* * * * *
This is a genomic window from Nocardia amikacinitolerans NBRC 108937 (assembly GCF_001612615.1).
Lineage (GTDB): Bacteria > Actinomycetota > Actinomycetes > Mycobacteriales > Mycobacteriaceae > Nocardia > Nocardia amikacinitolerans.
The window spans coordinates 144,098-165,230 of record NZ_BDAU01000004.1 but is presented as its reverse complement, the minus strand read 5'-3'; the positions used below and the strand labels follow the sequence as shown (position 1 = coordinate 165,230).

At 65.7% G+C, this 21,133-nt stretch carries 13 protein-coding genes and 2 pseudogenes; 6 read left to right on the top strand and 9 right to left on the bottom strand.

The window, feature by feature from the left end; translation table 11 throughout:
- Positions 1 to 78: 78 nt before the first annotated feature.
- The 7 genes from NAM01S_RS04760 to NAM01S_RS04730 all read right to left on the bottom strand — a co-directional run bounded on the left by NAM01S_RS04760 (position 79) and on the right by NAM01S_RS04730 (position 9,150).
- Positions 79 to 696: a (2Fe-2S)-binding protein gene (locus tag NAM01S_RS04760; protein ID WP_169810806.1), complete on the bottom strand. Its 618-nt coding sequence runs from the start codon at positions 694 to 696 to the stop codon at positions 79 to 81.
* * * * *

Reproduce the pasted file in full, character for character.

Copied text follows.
This is a genomic window from Nocardia amikacinitolerans NBRC 108937 (assembly GCF_001612615.1).
Lineage (GTDB): Bacteria > Actinomycetota > Actinomycetes > Mycobacteriales > Mycobacteriaceae > Nocardia > Nocardia amikacinitolerans.
The window spans coordinates 144,098-165,230 of record NZ_BDAU01000004.1 but is presented as its reverse complement, the minus strand read 5'-3'; the positions used below and the strand labels follow the sequence as shown (position 1 = coordinate 165,230).

At 65.7% G+C, this 21,133-nt stretch carries 13 protein-coding genes and 2 pseudogenes; 6 read left to right on the top strand and 9 right to left on the bottom strand.

The window, feature by feature from the left end; translation table 11 throughout:
- Positions 1 to 78: 78 nt before the first annotated feature.
- The 7 genes from NAM01S_RS04760 to NAM01S_RS04730 all read right to left on the bottom strand — a co-directional run bounded on the left by NAM01S_RS04760 (position 79) and on the right by NAM01S_RS04730 (position 9,150).
- Positions 79 to 696: a (2Fe-2S)-binding protein gene (locus tag NAM01S_RS04760; protein ID WP_169810806.1), complete on the bottom strand. Its 618-nt coding sequence runs from the start codon at positions 694 to 696 to the stop codon at positions 79 to 81.